|Notes for Eliza A. Mary Mason|
The life story of Mary Eliza Stewart, is comparable to the lives of the pioneers of the West, who settled and developed our country.
As they were the back-bone of our nation, so Ma Stewart was the back-bone of her family.
She was born in Nashville, Tennessee on January 1, 1871, the daughter of the late Samuel and Mary mason. At an early age, she and her family moved to Topeka, Kansas. She left Topeka at the age of 17, to marry Reginald W. Stewart in Denver, Colorado. Of this union there was born a son, the late Samuel Sylvester Stewart.
During her life time her biggest asset was the courage with which she faced life. When Ma told you the story of her life, which she loved to do, one could not help but admire the strength and fortitude with which she met the hard-ships of life. Yet, being the strong believer in God that she was, she never failed to give him credit and thanks for everything that she accomplished.
During her sojourn in the mid-west, where she lived before coming East, she began to develop the talents that God had given her.
At a time when Women were not recognized as they are now, Ma started on her career as a business woman at the side of her mate, and with her help her husband and she started their own real-estate business.
Despite the advise of Horace Greeley, who about that time was saying, "Go West young man go West", the Stewarts felt that their destiny lay in the Eastern part of the United States. Thus they migrated to New Jersey where they continued to be pioneers in the business world.
Upon their arrival in New Jersey they united with the 13th Avenue Presbyterian Church under the ministry of the late Rev. Eggleston and became active members. She was a diligent steward as attested by her affiliation with the many organizations of the church.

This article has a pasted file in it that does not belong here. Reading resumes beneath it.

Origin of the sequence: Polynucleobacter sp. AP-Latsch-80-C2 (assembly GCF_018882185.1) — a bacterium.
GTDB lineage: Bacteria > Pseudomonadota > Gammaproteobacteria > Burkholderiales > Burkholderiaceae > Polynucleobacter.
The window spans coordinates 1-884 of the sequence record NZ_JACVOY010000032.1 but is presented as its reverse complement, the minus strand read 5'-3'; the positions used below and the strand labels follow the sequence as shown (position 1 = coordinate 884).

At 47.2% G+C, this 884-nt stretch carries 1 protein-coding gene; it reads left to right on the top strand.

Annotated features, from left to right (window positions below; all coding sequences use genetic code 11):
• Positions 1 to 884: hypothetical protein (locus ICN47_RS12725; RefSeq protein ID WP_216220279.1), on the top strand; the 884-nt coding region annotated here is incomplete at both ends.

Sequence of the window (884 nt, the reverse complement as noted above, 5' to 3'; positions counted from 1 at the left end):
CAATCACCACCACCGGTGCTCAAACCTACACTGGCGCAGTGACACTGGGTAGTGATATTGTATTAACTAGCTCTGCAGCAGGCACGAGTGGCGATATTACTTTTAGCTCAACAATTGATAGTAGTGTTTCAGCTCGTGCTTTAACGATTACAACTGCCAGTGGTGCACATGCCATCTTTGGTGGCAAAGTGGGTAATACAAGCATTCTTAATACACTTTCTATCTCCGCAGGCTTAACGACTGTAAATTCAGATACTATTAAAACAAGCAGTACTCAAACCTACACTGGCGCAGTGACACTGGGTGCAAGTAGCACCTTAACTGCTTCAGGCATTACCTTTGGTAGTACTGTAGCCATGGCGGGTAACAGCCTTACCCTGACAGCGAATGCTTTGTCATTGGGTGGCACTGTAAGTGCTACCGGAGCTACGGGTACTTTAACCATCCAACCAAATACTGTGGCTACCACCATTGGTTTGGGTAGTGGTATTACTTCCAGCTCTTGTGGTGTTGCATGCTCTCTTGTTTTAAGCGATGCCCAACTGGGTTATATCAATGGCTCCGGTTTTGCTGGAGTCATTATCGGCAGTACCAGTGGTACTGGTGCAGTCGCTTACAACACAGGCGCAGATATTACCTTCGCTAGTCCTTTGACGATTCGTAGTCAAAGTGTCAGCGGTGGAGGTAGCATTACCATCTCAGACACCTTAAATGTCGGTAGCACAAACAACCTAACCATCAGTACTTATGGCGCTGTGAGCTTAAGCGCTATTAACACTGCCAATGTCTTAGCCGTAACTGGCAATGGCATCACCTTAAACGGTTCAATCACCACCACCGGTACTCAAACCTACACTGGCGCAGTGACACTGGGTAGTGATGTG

In her twilight years her interest were narrowed to the Inspirational Chorous, Missionary Society, and the Violet Club.
Even though her life was a busy one she still had time to devote to her family.
Mother Stewart was not only a good mother to her own son, but she was also a good mother to her oldest Granddaughter Elizabeth Gwyn, whom she reared from birth as her own daughter, carrying out a promise which she had made to a dying mother. She loved her other Grand-children also with a great devotion and warmth and lived to be the fore-bearer of five generations.
In her declining years, many people came to comfort this grand old lady, yet they would leave not the comforting but the comforted.
As long as there remains behind one person who has come in contact with her, the spirit of inspiration, faith, and God's great love will always be born anew through the memory of her.
In conclusion we can say that Mother Stewart fulfilled the description of a good woman as described in Proverbs 31st Chapter where it says:
"Who can find a virtuous woman? For her price is far above rubies." "She riseth also while it is yet night and giveth meat to her house-hold." "She considereth a field and buyeth it: with the fruit of her hands she planteth a vinyard." "She girdeth her loins with strength, and strengtheneth her arms." "Strength and honor are her clothing, ans she shall rejoice in time to come." "She openeth her mouth with wisdome; and in her tongue is the law of kindness." "She looketh well to the ways of her household and eateth not the bread of idleness." "Her children arise up, and call her blessed." "Therefore give her of the fruit of her hands; and let her own works praise her in the gates." Ma was all of these, and we are quite sure that her own works has praised her in the gates and she is now reaping the reward of her labor.
She leaves to mourn their lost a daughter, Elizabeth Gwyn, 5 Grand-children Regina Mosely, Samuel Stewart Jr., Patricia Hicks, Jean Baker, and Jane Hutchins. Also 10 great grand-children, and 5 great-great grand-children. Also a Nephew Earl Potter and a stepson Rex Stewart
|Notes for Reginald "Rex" William (Spouse 1)|
|"Jane Johnson had met Rex's father in Bryn Mawr, Pennsylvania, at a concert of religious music where Rex Sr., sang in a quartet from Lincoln University. He helpsed support his studies by singing and occasionally working in restarurants - waiting on tables, playing the piano, violin, mandolin."|
Dr. Harold R. Scott, President Lincoln University Alumni Chapter spoke at his funeral.
Funeral by Luke H. Dancy's Funeral Home
Stewart, Reginald W
|Last Modified Jul 13, 2006||Created Sep 2, 2006 using Reunion for Macintosh|